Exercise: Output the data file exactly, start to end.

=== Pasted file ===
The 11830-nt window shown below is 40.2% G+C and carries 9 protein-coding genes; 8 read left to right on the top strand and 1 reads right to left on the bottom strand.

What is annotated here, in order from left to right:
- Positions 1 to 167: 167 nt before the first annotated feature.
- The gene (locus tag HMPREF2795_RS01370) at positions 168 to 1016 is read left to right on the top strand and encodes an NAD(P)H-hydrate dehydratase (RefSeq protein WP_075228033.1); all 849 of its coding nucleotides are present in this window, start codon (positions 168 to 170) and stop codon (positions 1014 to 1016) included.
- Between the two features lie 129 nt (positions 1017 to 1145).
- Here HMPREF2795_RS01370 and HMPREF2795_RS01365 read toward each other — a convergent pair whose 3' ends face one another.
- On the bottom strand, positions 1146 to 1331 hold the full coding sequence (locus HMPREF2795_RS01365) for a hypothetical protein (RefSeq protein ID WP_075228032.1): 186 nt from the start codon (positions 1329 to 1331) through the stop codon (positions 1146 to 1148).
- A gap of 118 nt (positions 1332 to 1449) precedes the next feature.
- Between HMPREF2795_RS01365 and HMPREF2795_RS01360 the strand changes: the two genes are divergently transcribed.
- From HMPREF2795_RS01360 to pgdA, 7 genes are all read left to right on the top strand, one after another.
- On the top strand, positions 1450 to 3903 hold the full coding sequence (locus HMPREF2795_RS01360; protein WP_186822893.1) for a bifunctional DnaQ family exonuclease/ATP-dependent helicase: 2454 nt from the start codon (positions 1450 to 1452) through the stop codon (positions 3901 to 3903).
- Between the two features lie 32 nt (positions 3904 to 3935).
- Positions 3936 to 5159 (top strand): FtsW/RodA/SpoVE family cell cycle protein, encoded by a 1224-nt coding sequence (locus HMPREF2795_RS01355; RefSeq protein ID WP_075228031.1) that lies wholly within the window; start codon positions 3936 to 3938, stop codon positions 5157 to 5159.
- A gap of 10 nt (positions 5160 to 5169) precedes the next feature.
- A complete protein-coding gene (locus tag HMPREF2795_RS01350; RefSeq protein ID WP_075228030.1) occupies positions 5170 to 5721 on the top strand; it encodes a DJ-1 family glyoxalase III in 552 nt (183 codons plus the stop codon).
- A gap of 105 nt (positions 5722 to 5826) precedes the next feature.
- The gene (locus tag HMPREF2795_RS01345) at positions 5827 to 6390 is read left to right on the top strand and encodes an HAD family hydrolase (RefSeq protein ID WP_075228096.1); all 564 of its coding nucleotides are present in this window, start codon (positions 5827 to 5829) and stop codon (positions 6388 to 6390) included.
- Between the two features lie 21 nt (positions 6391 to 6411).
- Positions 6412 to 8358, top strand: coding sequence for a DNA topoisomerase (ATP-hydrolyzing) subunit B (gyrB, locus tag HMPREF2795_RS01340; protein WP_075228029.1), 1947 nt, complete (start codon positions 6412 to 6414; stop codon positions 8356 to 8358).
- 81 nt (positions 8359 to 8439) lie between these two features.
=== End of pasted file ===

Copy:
The 11830-nt window shown below is 40.2% G+C and carries 9 protein-coding genes; 8 read left to right on the top strand and 1 reads right to left on the bottom strand.

What is annotated here, in order from left to right:
- Positions 1 to 167: 167 nt before the first annotated feature.
- The gene (locus tag HMPREF2795_RS01370) at positions 168 to 1016 is read left to right on the top strand and encodes an NAD(P)H-hydrate dehydratase (RefSeq protein WP_075228033.1); all 849 of its coding nucleotides are present in this window, start codon (positions 168 to 170) and stop codon (positions 1014 to 1016) included.
- Between the two features lie 129 nt (positions 1017 to 1145).
- Here HMPREF2795_RS01370 and HMPREF2795_RS01365 read toward each other — a convergent pair whose 3' ends face one another.
- On the bottom strand, positions 1146 to 1331 hold the full coding sequence (locus HMPREF2795_RS01365) for a hypothetical protein (RefSeq protein ID WP_075228032.1): 186 nt from the start codon (positions 1329 to 1331) through the stop codon (positions 1146 to 1148).
- A gap of 118 nt (positions 1332 to 1449) precedes the next feature.
- Between HMPREF2795_RS01365 and HMPREF2795_RS01360 the strand changes: the two genes are divergently transcribed.
- From HMPREF2795_RS01360 to pgdA, 7 genes are all read left to right on the top strand, one after another.
- On the top strand, positions 1450 to 3903 hold the full coding sequence (locus HMPREF2795_RS01360; protein WP_186822893.1) for a bifunctional DnaQ family exonuclease/ATP-dependent helicase: 2454 nt from the start codon (positions 1450 to 1452) through the stop codon (positions 3901 to 3903).
- Between the two features lie 32 nt (positions 3904 to 3935).
- Positions 3936 to 5159 (top strand): FtsW/RodA/SpoVE family cell cycle protein, encoded by a 1224-nt coding sequence (locus HMPREF2795_RS01355; RefSeq protein ID WP_075228031.1) that lies wholly within the window; start codon positions 3936 to 3938, stop codon positions 5157 to 5159.
- A gap of 10 nt (positions 5160 to 5169) precedes the next feature.
- A complete protein-coding gene (locus tag HMPREF2795_RS01350; RefSeq protein ID WP_075228030.1) occupies positions 5170 to 5721 on the top strand; it encodes a DJ-1 family glyoxalase III in 552 nt (183 codons plus the stop codon).
- A gap of 105 nt (positions 5722 to 5826) precedes the next feature.
- The gene (locus tag HMPREF2795_RS01345) at positions 5827 to 6390 is read left to right on the top strand and encodes an HAD family hydrolase (RefSeq protein ID WP_075228096.1); all 564 of its coding nucleotides are present in this window, start codon (positions 5827 to 5829) and stop codon (positions 6388 to 6390) included.
- Between the two features lie 21 nt (positions 6391 to 6411).
- Positions 6412 to 8358, top strand: coding sequence for a DNA topoisomerase (ATP-hydrolyzing) subunit B (gyrB, locus tag HMPREF2795_RS01340; protein WP_075228029.1), 1947 nt, complete (start codon positions 6412 to 6414; stop codon positions 8356 to 8358).
- 81 nt (positions 8359 to 8439) lie between these two features.